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There’s this thing that happens in two-mom families.

While current technology may limit our genetic relationships to our kids to one parent, the non-biological parents’ traits sneak into our children. As though the bonds of motherhood can alter the toughest DNA.

Pictures of my partner at the age of five are the spit and image of our younger daughter. Our older daughter looks like she could be the sister to a niece on my partner’s side. Talk to any two-mom family and they’ll tell you similar stories. Our kids look like both their parents, genetics be damned.

And while sperm donors are usually a necessity on the road to queer mamahood, unless they have an agreed-upon relationship with the offspring donors tend to fade into the background of everyday life. The same is true, I imagine, for two-dad families. Love trumps DNA.

But families are diverse, queer or otherwise and sometimes DNA is given in love. Or sometimes, once donated, is used as a form of control over someone else. Which is why in California, a case prompted by actor Jason Patric has put gay rights and women’s rights groups on both sides of the issue of parental rights for sperm donors.

Let’s start from the beginning. Patric is trying to gain partial custody of a three-year-old child who was conceived using his sperm.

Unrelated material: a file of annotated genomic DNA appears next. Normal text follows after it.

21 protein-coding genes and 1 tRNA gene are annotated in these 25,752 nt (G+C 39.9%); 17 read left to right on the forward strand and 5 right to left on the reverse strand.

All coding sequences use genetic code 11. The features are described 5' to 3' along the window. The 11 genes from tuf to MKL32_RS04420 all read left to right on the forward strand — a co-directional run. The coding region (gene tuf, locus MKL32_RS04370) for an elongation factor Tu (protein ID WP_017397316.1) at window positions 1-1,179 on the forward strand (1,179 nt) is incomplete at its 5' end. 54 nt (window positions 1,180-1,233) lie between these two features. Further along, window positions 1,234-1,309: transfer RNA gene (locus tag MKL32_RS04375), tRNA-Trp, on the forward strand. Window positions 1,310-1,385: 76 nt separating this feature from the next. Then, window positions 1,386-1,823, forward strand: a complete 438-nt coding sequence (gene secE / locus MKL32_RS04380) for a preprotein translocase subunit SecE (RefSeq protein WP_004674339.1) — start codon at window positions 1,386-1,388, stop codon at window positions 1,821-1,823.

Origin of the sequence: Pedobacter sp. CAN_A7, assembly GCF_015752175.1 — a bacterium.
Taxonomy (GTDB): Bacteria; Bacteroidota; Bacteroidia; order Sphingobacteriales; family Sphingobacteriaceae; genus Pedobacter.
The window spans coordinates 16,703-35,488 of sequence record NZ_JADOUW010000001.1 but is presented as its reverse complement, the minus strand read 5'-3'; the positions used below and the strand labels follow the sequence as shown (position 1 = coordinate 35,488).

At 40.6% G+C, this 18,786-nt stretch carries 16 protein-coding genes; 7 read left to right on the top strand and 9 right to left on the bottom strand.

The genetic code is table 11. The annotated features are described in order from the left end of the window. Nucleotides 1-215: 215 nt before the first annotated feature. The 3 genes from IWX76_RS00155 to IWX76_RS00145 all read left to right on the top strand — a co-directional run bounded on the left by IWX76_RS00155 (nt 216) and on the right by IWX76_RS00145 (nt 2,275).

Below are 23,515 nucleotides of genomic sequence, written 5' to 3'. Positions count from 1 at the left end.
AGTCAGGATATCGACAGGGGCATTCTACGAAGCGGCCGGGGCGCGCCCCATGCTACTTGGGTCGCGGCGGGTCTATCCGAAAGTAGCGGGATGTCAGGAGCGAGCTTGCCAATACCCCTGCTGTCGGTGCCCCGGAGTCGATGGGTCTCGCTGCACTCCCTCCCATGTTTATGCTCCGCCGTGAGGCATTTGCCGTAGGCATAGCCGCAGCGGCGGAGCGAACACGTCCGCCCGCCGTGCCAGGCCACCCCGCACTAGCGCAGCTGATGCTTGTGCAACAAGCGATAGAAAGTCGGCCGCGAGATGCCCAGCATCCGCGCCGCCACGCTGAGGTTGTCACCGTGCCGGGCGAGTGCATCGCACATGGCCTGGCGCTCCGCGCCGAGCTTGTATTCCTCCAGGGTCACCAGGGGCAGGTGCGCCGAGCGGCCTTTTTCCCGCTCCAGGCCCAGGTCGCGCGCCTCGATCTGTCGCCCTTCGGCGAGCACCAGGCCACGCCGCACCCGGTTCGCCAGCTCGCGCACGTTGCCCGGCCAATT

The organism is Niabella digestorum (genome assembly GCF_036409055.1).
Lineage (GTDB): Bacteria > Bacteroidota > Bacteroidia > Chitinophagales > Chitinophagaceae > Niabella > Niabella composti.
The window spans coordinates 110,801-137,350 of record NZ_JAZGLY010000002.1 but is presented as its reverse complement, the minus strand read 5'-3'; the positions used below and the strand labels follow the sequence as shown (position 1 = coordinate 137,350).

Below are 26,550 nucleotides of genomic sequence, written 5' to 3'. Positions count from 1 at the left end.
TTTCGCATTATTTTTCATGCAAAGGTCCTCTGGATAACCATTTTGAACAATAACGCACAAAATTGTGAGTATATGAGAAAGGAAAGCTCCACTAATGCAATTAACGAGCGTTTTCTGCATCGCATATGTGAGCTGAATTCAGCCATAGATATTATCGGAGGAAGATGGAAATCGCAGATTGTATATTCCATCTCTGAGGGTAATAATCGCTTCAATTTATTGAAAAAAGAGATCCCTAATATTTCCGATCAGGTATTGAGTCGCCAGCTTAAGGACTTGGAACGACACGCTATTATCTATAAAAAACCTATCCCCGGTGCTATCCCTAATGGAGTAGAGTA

Patric says he donated his sperm to his then-girlfriend, Danielle Schreiber, to conceive their son. He claims the plan always was for him to parent the child. Schreiber, on the other hand, says Patric is a sperm donor.

And – for now at least – California law is on Schreiber’s side. Schreiber and Patric were never married and do not have a written agreement stating Patric’s parental rights. As per the LA Times:

“Under state law, someone who donates sperm through a doctor or sperm bank and who is not married to the woman who conceives is not recognized as the child’s natural father. The only exception is if the couple agreed in writing before conception that the donor was to be considered a parent.”

But a bill by state Sen. Jerry Hill (D-San Mateo) could grant sperm donors parental rights if, for example, a donor publicly acknowledges a child as his – and has had the child in his home.

The bill is supported by the gay rights group Equality California and the National Center for Lesbian Rights who argue that parental rights would only be granted under certain conditions.

Meanwhile, gay rights advocate assemblyman Tom Ammiano (D-San Francisco) has succeeded in delaying a vote on the bill until next month. And the president of the California National Organization for Women, Patricia Bellasalma, wrote to lawmakers stating that the bill would potentially “reinstitute male dominance over women, by privileging the male sperm donor’s right to exercise ownership in the child over the reproductive liberty of the mother.”   

For the record, I don’t know whether I support this bill or not. Luckily for me, I do not live in California.

But with its usual impeccable timing, Hollywood is bringing us its own take on parenting issues for sperm donors. Vince Vaughn is stars in soon-to-be-released The Delivery Man – a story about a man who fathers over 500 children by sperm donation.

(Which, as Slate points out, is pretty much impossible.)

Let’s just hope that in this movie, the sperm donor doesn’t end up having sex with over 500 lesbian mamas.

 

Source: LA Times

 

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